Obviously, I didn't tell anyone about my all-consuming crush on Cleo. Girl-on-girl crushes were not cool in 2002.

So instead of gushing about Cleo, I continued to flat iron my hair to a crisp. I would crank up the heat on my cheap, drug store flat iron until it reached the highest possible setting, and would go over each curl until the bathroom reeked of burnt virgin hair.

I was doing whatever I could to "straighten out" the kinks, I guess. It's still suffering from the ramifications, 17 years later.

(PSA: Don't screw up your gorgeous textured hair with flat irons, girls. It will get upset that you're trying to change it, and it will never grow in the same again. Same with your eyebrows. Don't mess with your hair and don't mess with your brows; let them run wild. Because the long-term damage is real, and even the most expensive hair supplement to ever grace the beauty market will be unable repair what you've broken. It's a metaphor for life. If you don't embrace your authentic self, no amount of therapy and happy pills will piece your betrayed soul back together.)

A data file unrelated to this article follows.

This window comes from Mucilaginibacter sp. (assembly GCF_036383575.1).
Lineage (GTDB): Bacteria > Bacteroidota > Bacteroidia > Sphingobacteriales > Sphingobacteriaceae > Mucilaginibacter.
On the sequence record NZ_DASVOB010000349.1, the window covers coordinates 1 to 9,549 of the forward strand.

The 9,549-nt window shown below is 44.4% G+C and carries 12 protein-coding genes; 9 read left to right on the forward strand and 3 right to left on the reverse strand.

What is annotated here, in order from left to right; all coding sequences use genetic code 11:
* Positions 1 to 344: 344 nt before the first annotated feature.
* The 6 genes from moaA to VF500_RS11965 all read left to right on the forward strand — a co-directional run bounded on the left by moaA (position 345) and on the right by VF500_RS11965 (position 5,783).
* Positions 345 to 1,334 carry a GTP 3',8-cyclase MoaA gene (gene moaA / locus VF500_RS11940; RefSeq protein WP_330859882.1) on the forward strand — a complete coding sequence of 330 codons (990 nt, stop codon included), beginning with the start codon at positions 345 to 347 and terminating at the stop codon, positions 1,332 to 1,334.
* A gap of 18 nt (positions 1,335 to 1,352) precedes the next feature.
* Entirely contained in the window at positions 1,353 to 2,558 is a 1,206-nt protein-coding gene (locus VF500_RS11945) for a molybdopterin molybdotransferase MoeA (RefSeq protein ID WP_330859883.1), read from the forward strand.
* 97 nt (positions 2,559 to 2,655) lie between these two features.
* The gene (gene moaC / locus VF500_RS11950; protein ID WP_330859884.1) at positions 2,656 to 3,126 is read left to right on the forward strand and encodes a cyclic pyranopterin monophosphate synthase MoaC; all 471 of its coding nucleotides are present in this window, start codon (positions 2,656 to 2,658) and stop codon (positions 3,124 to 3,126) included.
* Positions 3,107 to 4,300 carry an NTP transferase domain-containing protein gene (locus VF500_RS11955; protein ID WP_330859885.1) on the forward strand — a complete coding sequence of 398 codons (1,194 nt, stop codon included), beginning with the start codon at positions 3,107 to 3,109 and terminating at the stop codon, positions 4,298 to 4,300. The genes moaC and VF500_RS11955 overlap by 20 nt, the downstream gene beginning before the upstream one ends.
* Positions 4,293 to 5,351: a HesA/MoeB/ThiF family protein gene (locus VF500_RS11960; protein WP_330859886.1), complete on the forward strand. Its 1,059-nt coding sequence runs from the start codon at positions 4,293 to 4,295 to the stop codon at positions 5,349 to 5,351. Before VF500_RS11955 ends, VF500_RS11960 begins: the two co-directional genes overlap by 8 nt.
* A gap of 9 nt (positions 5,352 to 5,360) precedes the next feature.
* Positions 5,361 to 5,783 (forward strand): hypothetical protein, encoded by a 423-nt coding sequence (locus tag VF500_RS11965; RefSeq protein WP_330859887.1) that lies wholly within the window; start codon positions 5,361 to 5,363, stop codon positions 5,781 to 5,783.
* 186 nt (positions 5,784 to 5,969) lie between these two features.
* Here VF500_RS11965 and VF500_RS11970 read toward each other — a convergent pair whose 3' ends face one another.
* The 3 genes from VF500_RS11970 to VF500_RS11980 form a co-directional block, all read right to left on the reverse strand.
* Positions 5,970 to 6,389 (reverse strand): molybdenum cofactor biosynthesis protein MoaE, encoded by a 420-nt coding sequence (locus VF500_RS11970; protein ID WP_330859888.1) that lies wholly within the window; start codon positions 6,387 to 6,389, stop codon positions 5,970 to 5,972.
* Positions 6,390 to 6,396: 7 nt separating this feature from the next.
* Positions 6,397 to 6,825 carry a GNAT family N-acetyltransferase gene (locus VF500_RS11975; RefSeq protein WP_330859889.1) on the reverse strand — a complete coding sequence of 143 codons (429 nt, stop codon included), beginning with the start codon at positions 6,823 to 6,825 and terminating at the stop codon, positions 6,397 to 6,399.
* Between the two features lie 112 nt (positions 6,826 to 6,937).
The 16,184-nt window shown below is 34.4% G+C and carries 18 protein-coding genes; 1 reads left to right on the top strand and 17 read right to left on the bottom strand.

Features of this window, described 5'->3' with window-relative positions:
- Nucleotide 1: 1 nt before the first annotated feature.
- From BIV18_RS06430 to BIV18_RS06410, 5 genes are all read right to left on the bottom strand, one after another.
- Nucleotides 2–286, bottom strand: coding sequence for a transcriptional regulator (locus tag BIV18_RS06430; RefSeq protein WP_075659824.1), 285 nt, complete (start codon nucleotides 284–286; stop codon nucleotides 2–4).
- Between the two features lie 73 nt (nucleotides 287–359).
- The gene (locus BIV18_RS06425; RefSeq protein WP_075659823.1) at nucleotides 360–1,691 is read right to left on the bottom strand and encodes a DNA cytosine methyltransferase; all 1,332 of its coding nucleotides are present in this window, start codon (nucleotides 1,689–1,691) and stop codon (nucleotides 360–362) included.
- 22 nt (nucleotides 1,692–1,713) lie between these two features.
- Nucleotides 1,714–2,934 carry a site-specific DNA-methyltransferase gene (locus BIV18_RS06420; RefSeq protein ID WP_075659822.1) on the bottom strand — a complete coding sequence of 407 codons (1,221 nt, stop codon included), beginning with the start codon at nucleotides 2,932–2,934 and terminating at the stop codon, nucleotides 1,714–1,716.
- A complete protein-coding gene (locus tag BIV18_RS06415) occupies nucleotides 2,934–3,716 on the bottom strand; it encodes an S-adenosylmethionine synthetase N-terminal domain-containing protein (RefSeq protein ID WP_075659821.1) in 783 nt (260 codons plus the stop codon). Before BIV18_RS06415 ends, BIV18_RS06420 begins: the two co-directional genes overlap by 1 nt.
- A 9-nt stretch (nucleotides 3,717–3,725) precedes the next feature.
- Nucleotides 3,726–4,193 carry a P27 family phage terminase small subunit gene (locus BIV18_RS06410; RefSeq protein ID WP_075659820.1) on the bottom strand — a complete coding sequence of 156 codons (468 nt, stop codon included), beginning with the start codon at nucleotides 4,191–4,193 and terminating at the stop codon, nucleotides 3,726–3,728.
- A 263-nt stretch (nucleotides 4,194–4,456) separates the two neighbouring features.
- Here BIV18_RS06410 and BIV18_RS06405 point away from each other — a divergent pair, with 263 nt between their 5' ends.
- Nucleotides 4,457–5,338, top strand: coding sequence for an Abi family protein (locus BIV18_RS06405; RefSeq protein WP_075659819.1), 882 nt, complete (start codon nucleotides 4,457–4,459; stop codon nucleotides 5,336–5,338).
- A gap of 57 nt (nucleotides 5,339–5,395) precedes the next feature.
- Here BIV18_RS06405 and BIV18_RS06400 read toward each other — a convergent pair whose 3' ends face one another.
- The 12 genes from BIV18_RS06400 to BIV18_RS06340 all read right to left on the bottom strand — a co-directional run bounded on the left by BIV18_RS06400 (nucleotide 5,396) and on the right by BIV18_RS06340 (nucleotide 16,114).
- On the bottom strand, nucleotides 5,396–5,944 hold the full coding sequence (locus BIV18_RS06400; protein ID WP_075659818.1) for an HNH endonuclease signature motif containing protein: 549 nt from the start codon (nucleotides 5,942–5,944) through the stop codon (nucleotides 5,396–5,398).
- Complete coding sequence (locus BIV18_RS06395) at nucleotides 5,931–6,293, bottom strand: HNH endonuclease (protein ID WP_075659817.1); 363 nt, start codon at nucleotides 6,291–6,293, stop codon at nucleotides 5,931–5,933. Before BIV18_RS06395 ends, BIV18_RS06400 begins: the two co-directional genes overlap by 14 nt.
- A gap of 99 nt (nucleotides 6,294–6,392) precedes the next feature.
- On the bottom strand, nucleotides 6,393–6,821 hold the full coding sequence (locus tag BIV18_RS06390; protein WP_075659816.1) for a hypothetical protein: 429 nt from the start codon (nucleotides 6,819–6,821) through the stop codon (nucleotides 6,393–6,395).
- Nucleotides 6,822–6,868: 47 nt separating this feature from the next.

The summer between eighth and ninth grade, I heard a rumor about Cleo. My friend's older brother claimed he had "walked in" on her at a house party getting down and dirty with a sporty field hockey star. I was ferociously jealous and tingling with excitement at once.

Maybe I had a chance. Maybe my crush on her had been so overwhelming because I instinctively knew she was attracted to girls.

“Duh, of course, she's a dyke. She's the captain of the softball team and the basketball team. All lesbians love sports. It's in their DNA,” I overheard my friend's older brother gossip to his buddies as they passed a joint around her fenced-in backyard.